The Jamaica Journal Volume 35 No. 3 Features Ranny Williams


The Jamaica Journal Volume 35 No. 3 Features Ranny Williams

The latest issue of the Jamaica Journal Volume 35, No 3, featuring the life and work of one of Jamaica’s finest sons of theatre, Ranny Williams, has hit the streets.

The Jamaica Journal, the flagship publication of the Institute of Jamaica, also contains informative and scholarly articles on Colon Man & The Panama Experience, and The Sculptural Legacy of the Jamaican Taino.

In the article, Ranny Williams Life, Work & Legacy, Alma Mockyen chronicles the seminal work of this dedicated son-of-the-soil.  Williams, better known as Maas Ran, is regarded as an integral part of Jamaican theatre.

A cultural stalwart in his own right, Maas Ran left a legacy unmatched in the cultural field.  The author quoted Vivia Betton, Jamaica’s Consul-General to Toronto who wrote in 2005 that his work assured that our people’s language became acceptable to us and others.  According to Mockyen, “this led to expression of independence and freedom not only in his literary work, but also in our collective psyche.  A free people must be able to express themselves in their own way to do so with confidence”.

Colon Man & the Panama Experience article by noted Caribbean author, Olive Senior, focuses on the emigration of poverty stricken West Indians who fled harsh economic times for a better way of living in various countries via the Panama Canal.  The construction of the Panama Canal in 1904-1914 saw the greatest overflow of 150,000 to 200,000 West Indian migrants from Jamaica and Barbados leaving for employment.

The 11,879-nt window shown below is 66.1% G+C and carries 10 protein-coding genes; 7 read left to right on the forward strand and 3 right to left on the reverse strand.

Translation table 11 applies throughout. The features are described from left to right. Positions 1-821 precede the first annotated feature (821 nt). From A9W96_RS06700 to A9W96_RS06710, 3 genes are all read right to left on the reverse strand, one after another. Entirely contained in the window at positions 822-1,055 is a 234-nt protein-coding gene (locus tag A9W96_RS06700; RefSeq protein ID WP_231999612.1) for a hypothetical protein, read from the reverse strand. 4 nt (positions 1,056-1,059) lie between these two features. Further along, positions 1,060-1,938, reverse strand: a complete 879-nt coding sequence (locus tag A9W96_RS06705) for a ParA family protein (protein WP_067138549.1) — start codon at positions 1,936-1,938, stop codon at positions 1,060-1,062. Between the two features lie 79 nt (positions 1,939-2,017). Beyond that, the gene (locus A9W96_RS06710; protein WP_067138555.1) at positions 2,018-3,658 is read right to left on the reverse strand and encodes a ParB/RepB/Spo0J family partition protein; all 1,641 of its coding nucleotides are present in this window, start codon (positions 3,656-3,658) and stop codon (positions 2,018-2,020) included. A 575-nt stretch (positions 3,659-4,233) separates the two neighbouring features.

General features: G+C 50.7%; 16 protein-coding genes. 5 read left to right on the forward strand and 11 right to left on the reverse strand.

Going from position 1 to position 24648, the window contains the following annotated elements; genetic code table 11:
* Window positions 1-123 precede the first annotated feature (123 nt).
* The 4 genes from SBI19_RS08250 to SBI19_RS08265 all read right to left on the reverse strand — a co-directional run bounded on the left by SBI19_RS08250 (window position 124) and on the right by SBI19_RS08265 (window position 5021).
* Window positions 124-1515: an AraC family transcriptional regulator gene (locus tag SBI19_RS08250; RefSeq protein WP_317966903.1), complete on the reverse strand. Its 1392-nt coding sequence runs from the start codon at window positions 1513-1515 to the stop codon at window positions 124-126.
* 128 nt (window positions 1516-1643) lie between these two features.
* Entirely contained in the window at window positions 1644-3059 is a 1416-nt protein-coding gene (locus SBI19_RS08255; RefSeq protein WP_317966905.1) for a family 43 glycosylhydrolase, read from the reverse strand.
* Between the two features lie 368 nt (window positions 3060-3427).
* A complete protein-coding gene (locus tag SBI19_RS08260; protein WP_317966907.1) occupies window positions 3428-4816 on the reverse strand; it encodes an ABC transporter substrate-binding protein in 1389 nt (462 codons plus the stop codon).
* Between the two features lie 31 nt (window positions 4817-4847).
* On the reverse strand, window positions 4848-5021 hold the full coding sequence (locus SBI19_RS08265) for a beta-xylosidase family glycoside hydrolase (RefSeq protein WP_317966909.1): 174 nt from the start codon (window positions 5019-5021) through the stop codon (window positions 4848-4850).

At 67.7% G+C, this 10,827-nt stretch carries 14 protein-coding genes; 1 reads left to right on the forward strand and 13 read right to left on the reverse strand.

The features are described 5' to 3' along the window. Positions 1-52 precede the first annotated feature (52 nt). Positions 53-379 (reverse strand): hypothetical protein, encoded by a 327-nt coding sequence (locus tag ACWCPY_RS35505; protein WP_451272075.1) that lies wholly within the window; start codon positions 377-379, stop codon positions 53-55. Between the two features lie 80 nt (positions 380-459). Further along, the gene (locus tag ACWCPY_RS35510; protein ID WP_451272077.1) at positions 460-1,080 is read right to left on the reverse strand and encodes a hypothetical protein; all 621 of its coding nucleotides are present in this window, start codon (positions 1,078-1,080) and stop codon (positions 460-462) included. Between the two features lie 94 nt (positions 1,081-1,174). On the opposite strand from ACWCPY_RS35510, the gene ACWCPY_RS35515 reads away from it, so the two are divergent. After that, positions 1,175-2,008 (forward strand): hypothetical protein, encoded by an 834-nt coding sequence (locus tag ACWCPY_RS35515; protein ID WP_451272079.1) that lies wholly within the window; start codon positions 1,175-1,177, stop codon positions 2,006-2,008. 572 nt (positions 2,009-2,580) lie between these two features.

‘Going to Colon’ became a style and ‘Colon Man’ or ‘Panama Man’ became the iconic image, satirized or glorified, as part of the West Indian epic, said Olive Senior. She stated that returnees from Panama were first called Colon Man after the Caribbean port city where the boats landed with thousands of emigrants, who braved rough seas, harsh weather condition on over-crowded vessels for an opportunity to work. The author concluded that the same situation obtains today

“with many of our workforce leaving for the US & Canada for better opportunities. Nothing much has changed over the years, just the destination.”

The Sculptural Legacy of the Jamaican Taino article by Joanna Ostapkowicz looks at the valuable, carefully crafted wooded sculptures spanning centuries of use.  “These uniquely crafted pieces reveals a rich artistic legacy that has much to contribute to our understanding of Taino ritual, belief and aesthetics,” Ostapkowicz observed. In this article the writer speaks to the time, labour and skill involved in creating these masterpieces.

The publication can be purchased at leading book stores, pharmacies and the Institute of Jamaica’s Gift Shop, 10-16 East Street, downtown Kingston

The Jamaica Journal was first published in 1967.  Each issue covers a wide range of topics—history, literature, science and the arts that appeal to students, researchers and other academia.  Its contributors over the years includes Prof. the Hon Rex Nettleford – O.M., the Hon. Edward Seaga, Dr. Carolyn Cooper and other noted academia’s.

Site last updated August 27, 2019 @ 12:04 pm; This content last updated November 9, 2018 @ 12:43 pm